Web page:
Beyond the fourth dimension

``Whithout doubt the authentic type of these figures exists in the mind of God the Creator and shares His eternity''
Johannes Kepler


Visualizing the fourth dimension is hard enough. To go beyond that becomes very difficult indeed. For this reason, we start this by going a bit deeper into some general concepts on polytopes and groups. These allow a deeper understanding of polytopes and their symmetries, and will be very helpful moving further.

Coxeter-Dynkin diagrams

We present below Zometool models of the Coxeter-Dynkin diagrams for the polytopes shown in this site. In the Zometool system, the yellow struts connect to the triangular holes in the connectors (the balls), they here represent the 3-symmetry branch in the C-D diagrams (which have no attached number because they are so common). The blue struts connect to rectangular holes in the connectors, they represent the ``4'' branches in the C-D diagrams where they appear. The red struts connect to the pentagonal holes in the connectors, they represent the ``5''-branches in the C-D diagrams where they appear. The half-length green struts connect to the pentagonal holes, but they have a twist and are only half length of a regular green, for that reason they symbolize here the ``5/2''-branches in the C-D diagrams where they appear.

The diagrams with only white balls represent a Coxeter group, which is akin to a set of mirrors in a Kaleidoscope. In the case of polyhedra, these can be thought as dividing a spherical surface in a set of identical Schwarz triangles. In the case of polychora, these can be thought as dividing a hyper-spherical surface in a set of identical Goursat tetrahedra. Identical diagrams with only red balls at opposite ends represent dual polytopes.

Regular polytopes and their rectifications can then be thought as reflections of one of the vertices of these triangles/tetrahedra. This is the Kaleidoscopic Wythoff construction. The vertex is indicated by the opposite spherical node being represented by a red ball (in the C-D diagrams, this is represented by circling the node). Note that many polytopes can be represented by multiple C-D diagrams.


Fig. 36: These are the C-D diagrams of the regular polygons used in the polychora in this site, plus their generating groups. All these graphs are left-right symmetric, this means that all regular polygons are self-dual. The number of such diagrams is, of course, infinite.


Fig. 37: These are the C-D diagrams of the regular and quasi-regular polyhedra in this site, plus their generating groups. On the left column we have the graphs for the groups, in the middle column we have the convex polyhedra, and in the right column we have the star polyhedra.

These diagrams include the polygonal diagrams in Fig. 36, such polygons are thus a part of the polyhedron. For instance, for the Cube, the only polygon graph that can be built with the red ball is the Square.

However, for the Icosidodecahedron, we can form the graphs of the Pentagon and the Equilateral triangle with the red ball (since the graph can be read in both directions); thus the polyhedron is bound by both types of polygons.

Two neighboring white nodes indicate a regular vertex figure: from this, we can see immediately that the vertex figure of the Cube is a regular triangle. The vertex figure of the Cuboctahedron or Icosidodecahedron are more interesting. They are both rectangles. We must imagine here that the diagram forms a loop, with the invisible line connecting the faraway nodes being a ``2-fold'' symmetry axis. This corresponds to the vertex of the Schwarz triangle that is a right angle, such angles are not represented in Coxeter-Dynkin diagrams. The red ball is opposite to this node, this means that to generate the quasi-regular polyhedra we are reflecting the point at the right angle (hence the term ``rectified''). The vertex figure of a point in a 2-fold symmetry axis will therefore be a polygon formed by the two white balls in the circuit, which are connected by this invisible ``2-fold'' line. This has 2-fold symmetry - a Rectangle.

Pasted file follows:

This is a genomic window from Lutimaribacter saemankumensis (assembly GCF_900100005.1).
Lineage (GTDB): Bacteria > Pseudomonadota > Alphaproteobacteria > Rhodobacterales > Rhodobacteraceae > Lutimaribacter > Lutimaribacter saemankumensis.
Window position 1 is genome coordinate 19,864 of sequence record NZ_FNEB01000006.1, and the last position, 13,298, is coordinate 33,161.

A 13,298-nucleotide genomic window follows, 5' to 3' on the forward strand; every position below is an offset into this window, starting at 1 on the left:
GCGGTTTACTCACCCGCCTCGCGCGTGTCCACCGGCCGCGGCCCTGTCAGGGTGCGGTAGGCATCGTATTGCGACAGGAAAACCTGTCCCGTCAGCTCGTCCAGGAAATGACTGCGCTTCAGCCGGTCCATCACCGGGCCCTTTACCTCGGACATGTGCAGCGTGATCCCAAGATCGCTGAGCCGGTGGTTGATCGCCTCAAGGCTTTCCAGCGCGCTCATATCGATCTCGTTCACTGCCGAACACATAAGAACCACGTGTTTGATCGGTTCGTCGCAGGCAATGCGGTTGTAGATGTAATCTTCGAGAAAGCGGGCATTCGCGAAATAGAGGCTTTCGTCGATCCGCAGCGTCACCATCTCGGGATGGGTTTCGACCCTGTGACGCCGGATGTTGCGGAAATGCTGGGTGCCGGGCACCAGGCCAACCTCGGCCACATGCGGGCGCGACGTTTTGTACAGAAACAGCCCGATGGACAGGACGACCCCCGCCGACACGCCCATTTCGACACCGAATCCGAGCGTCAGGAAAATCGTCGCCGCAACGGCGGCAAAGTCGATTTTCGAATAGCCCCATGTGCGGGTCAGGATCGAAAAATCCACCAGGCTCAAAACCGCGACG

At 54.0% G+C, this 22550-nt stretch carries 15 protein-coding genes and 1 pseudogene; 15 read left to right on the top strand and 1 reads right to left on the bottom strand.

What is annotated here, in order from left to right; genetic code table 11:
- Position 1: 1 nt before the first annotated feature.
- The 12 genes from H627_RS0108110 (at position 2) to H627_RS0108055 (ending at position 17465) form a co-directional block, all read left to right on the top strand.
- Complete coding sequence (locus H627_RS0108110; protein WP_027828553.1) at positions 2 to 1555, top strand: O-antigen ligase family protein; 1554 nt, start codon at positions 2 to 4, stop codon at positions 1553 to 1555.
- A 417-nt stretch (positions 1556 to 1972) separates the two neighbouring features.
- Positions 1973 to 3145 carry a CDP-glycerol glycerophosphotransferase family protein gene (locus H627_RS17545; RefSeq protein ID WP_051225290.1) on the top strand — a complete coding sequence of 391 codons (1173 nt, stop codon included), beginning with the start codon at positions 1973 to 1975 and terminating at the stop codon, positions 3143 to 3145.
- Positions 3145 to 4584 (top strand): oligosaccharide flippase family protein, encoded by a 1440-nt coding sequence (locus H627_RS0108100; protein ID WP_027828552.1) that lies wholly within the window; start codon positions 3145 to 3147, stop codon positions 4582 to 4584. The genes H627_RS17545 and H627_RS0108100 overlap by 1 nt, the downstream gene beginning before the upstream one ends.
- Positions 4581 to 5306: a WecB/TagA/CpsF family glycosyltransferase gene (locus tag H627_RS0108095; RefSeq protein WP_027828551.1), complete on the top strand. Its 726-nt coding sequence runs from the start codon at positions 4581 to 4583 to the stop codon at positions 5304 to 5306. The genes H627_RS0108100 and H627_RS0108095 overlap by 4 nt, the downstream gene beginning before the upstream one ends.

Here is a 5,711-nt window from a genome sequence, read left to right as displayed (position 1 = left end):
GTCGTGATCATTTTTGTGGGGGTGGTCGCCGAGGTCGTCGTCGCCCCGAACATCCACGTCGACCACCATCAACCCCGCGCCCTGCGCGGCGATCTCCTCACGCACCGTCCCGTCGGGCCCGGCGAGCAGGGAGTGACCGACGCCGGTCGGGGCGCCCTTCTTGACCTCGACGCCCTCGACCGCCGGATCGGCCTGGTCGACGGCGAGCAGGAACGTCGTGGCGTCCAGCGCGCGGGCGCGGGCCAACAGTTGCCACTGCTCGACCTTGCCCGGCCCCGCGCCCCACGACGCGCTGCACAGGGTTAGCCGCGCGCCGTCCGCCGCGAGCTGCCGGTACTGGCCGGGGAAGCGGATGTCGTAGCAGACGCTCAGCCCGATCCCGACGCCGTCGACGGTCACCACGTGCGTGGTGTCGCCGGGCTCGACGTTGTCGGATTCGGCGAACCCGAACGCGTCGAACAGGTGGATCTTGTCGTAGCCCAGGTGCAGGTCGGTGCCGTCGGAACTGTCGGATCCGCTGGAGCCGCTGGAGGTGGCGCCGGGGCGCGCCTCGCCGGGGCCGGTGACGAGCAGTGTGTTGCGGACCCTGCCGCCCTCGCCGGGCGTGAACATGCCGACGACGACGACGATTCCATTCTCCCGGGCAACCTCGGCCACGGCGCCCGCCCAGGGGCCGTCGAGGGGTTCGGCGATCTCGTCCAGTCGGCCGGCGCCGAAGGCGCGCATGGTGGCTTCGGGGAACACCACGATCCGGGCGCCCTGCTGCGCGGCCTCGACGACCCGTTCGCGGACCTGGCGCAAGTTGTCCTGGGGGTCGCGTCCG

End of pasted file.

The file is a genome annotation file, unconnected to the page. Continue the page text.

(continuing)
In the polyhedra page, we said that regular and quasi-regular polyhedra share the same Kaleidoscopic Wythoff construction. This fact is evident in the C-D diagrams by the fact that all polyhedron graphs have only one red ball, i.e., they are reflections of vertices of their Schwarz triangles. Other Wythoff constructions, which reflect points in the edges or in the face of the Schwarz triangles to create many uniform polyhedra, would require more than one red ball.

An important point to re-emphasize is that a particular polyhedron (like the Octahedron) can be represented by different diagrams. This is a reflection of the fact that the same polyhedron can be produced from different symmetries. These polyhedra have several other C-D diagrams, we present here those where only one red ball is needed; which directly implies regularity or quasi-regularity.
The A3 graph is symmetric, therefore the Tetrahedron can be generated with the red ball at either end. This means that the Tetrahedron is delf-dual.


Fig. 38: These are the C-D diagrams of the convex polychora presented in the polychora page, plus their generating groups.

On the left we have most of the group graphs. In the middle we have the convex polychora displayed in the polychora page. These include as sub-sets the polyhedral graphs in the middle column of Fig. 37. For instance, in the 16-cell, the only polyhedral graph that can be built with the red ball is the Tetrahedron, therefore the 16-cell only has Tetrahedra, and is therefore regular. In the case of the rectified 5-cell, however, we can build the graphs of the Octahedron and the Tetrahedron from the red ball; this means that that polychoron is bound by both types of polyhedra. Three neighboring white nodes indicate a regular vertex figure (which happens, of course, only for regular polychora), with the equivalent of the red ball next to the actual red ball. Doing this for the 600-cell, for instance, we see that the vertex figure is an Icosahedron. Doing this for a the Rectified 600-cell, we must imagine a 2-fold symmetry line merging the two outer nodes. The white balls then form a polyhedral figure with 5-fold symmetry along one direction and 2-fold symmetry along the other - a (non-uniform) Pentagonal prism.